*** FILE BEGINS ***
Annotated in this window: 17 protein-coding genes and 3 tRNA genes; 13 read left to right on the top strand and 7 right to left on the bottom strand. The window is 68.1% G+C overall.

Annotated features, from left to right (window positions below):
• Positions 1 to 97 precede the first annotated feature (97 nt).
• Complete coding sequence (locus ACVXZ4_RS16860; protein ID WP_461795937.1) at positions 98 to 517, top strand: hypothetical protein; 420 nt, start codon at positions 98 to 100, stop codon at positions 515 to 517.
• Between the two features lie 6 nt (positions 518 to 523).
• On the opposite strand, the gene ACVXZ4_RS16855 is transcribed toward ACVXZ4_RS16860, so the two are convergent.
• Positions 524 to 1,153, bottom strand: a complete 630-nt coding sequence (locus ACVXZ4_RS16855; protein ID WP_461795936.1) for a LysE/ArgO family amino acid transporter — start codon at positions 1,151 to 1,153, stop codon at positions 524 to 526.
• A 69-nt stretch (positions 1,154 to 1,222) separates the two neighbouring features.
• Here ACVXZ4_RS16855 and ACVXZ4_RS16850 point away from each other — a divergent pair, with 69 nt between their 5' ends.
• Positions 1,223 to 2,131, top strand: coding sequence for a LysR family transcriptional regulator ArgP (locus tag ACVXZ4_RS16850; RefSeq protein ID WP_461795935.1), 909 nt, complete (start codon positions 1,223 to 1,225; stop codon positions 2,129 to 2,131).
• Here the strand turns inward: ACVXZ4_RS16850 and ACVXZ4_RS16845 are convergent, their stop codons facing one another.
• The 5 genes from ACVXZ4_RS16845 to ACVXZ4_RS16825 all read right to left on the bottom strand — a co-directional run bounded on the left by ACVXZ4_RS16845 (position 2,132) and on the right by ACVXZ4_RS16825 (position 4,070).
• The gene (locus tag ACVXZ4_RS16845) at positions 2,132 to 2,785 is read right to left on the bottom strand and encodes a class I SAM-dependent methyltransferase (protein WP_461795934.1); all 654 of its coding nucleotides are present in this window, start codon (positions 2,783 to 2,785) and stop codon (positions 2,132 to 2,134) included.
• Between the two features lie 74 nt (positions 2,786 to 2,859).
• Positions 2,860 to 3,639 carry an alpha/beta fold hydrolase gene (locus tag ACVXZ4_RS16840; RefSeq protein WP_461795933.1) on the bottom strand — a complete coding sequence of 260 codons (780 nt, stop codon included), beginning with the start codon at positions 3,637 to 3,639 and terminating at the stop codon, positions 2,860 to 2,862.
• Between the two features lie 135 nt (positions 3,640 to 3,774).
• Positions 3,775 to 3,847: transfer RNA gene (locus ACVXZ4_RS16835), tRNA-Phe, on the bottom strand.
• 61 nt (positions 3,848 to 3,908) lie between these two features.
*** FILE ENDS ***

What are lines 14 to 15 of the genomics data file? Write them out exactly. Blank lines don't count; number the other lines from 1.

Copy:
• Between the two features lie 74 nt (positions 2,786 to 2,859).
• Positions 2,860 to 3,639 carry an alpha/beta fold hydrolase gene (locus tag ACVXZ4_RS16840; RefSeq protein WP_461795933.1) on the bottom strand — a complete coding sequence of 260 codons (780 nt, stop codon included), beginning with the start codon at positions 3,637 to 3,639 and terminating at the stop codon, positions 2,860 to 2,862.